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8 July

In the headlines

Former Japanese prime minister Shinzo Abe has been shot dead while giving a campaign speech. The 67-year-old’s assassination is particularly “shocking”, says The Washington Post’s Michelle Ye Hee Lee on Twitter, because Japan has some of the world’s strictest gun laws. It’s a “wide open race” as Tory hopefuls begin launching leadership bids, says Politico. So far only Attorney General Suella Braverman and backbencher Tom Tugendhat have announced that they’re running, but more than 10 candidates are expected to follow suit. The bookies’ current favourites are Defence Secretary Ben Wallace and former chancellor Rishi Sunak. Classic lullabies are dying out because millennial parents don’t know the words, says The Sun. Nearly half of mums and dads aged 26 to 41 can’t recall the nursery rhyme Rock-a-bye Baby – some serenade their tots with the Rolling Stones or Kanye West instead.

US-UK relations

How I envy Britain’s “quaint” politics

As an American liberal, the schadenfreude of watching Boris Johnson’s collapse “is mixed with envy”, says Michelle Goldberg in The New York Times. A still-functioning democracy dispatched its “bombastic populist leader” because his amorality and dishonesty grew simply too much. Johnson and Donald Trump shared “certain parallels”: an appeal to disaffected working-class voters, contempt for truth, and of course “poufy yellow hair”. But the countries they operated in are very different. The UK’s parliamentary system is “generally more effective” than America’s presidential model; British people are still capable of being shocked by sexual harassment and shameless lies; there is no powerful, heavily armed faction that regularly threatens violence. The country’s government is falling apart “precisely because its society is not”.


The grim choice between climate and human rights

Western governments are stuck with a grim choice, says William Schneider in The Wall Street Journal: “climate change or human rights”. As the US, UK and other global do-gooders ramp up “solar energy, batteries and electric vehicles”, they are exposing themselves more and more to “forced and child labour”. Take lithium batteries, currently the only technology on the market that will make rapid uptake of electric cars possible. Chinese firms have bought up mining facilities around the world to produce not just lithium but also cobalt, a crucial ingredient in battery anodes. Some 60% of the world’s cobalt supply comes from the Democratic Republic of Congo, “notorious for the use of child labour”.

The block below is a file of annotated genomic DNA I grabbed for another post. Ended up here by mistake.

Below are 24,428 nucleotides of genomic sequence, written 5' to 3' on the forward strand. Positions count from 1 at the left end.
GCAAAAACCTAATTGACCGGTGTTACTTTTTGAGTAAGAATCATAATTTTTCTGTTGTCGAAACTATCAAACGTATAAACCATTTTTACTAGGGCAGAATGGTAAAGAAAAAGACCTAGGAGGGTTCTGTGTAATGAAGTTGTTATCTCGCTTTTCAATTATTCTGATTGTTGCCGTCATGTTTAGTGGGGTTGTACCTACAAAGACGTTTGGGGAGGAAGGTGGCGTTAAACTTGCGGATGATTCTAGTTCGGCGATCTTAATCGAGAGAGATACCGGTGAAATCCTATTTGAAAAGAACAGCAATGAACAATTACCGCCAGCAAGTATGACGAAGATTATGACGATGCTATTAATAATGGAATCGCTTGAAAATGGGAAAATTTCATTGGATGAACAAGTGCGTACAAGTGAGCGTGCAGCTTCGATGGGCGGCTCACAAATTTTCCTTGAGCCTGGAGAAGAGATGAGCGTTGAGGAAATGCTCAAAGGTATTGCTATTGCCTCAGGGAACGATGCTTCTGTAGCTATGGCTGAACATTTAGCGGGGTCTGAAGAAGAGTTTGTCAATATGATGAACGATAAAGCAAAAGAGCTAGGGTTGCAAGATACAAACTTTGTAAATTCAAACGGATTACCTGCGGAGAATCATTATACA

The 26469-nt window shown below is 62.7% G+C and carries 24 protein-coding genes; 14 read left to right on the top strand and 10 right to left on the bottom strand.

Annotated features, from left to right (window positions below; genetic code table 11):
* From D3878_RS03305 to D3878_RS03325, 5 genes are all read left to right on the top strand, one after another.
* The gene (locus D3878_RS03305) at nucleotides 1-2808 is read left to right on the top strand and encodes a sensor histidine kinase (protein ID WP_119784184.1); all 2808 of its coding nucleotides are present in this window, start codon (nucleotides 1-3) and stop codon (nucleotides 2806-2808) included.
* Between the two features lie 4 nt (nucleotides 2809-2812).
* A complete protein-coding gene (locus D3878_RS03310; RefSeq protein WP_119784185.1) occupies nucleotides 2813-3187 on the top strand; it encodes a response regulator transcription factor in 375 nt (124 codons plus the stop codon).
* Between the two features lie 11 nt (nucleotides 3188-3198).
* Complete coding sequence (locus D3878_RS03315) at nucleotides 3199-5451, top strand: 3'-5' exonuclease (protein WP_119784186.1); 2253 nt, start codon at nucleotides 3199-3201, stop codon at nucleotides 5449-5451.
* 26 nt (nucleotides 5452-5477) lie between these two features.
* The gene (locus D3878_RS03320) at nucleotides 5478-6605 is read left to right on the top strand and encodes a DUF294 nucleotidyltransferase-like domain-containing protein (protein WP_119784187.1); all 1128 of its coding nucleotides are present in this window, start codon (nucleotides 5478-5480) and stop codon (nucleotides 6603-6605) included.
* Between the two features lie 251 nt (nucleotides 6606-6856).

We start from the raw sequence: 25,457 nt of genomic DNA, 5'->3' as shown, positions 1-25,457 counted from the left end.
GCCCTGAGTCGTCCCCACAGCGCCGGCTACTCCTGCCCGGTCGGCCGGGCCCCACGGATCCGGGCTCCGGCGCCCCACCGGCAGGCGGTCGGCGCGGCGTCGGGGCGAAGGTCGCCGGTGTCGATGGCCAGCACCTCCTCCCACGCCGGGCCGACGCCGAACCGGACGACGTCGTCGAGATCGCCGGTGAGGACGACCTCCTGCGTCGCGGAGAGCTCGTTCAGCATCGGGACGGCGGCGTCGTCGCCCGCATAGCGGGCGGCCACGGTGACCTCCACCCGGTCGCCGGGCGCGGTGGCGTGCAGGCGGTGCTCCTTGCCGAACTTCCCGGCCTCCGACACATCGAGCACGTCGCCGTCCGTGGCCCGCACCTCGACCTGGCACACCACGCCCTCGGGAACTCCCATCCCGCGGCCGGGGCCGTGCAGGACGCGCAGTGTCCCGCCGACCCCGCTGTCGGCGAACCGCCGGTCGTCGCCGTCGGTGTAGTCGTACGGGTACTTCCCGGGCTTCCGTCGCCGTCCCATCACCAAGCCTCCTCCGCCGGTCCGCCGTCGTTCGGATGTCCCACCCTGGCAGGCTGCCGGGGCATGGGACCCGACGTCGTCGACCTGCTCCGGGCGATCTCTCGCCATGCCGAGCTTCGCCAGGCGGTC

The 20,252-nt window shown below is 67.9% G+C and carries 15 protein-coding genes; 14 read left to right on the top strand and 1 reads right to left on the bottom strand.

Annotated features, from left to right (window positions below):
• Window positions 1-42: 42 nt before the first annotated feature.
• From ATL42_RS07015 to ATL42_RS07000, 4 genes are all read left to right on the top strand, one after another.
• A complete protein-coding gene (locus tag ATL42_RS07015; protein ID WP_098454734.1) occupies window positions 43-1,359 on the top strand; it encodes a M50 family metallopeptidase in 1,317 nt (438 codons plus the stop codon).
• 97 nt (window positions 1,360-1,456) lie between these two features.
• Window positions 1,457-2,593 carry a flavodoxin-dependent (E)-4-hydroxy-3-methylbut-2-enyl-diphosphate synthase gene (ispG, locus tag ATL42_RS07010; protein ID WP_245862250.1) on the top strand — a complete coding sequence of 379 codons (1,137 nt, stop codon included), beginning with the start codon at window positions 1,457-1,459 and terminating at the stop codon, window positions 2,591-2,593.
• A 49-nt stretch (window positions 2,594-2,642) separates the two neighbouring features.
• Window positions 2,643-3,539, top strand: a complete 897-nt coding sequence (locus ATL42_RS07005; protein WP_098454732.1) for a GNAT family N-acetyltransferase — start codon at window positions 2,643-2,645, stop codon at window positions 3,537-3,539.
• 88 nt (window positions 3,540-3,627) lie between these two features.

Godfather actor James Caan, who died on Wednesday, was an unlikely Twitter star, says Alan Siegel in The Ringer. The “wise-ass octogenarian” accumulated more than 120,000 followers via his cutting one-liners, all of which would finish with the phrase: “End of Tweet.” In 2020 I wrote an ode to Caan’s tweets, and a few weeks letter, his assistant emailed asking for my address. “Soon a package arrived at my apartment. Inside was a baseball cap emblazoned with three words: End of Tweet.”


“Eating local” won’t make much difference to your carbon footprint, says Tom Chivers in the I newspaper. Transporting food usually contributes only a fraction of its overall carbon output – 6%, according to one analysis of several studies. The carbon saved by eating less meat far outweighs any savings made by sticking with home-grown produce. Indeed, it’s often more efficient to ship in things like tomatoes from warmer countries, “rather than growing them in a UK winter under heating and lights”.

Love etc

Wimbledon isn’t all about the tennis, says The Upshot. During the tournament locals get so annoyed with well-refreshed visitors bonking in the nearby woods that they put up signs begging them to refrain. This year’s poster, which was pinned to a tree, began: “Game Sex and Match NO THANKS.”

On the way back

New York has welcomed some unexpected new immigrants, says The Wall Street Journal: bottlenose dolphins. The marine mammals are likely pursuing their favourite fishy snack, Atlantic menhaden, which are congregating in the area thanks to the East River getting cleaner. State officials say New York’s waters are now less polluted than at any time since the Civil War.

Inside politics

The next PM should make Boris Johnson ambassador to Ukraine, says the writer Ed West on Twitter. He’s tremendously popular there – and, “since it’s placed 120th on Transparency International’s corruption index, he’ll fit right in”.


It’s an Atlas-F missile silo in Nebraska, which has been converted into a one-bed property now on the market for £460,000 (thermonuclear warhead not included). Located 174ft below ground, the unlikely home comprises a single, circular room, containing a toilet, bathtub, twin bed, fridge, and microwave. Put your offer in here.


quoted 8.7.22

“If you can keep your head while everyone is losing theirs, then maybe you don’t understand what the hell is going on.”

Old Wall Street saying, according to former FT editor Lionel Barber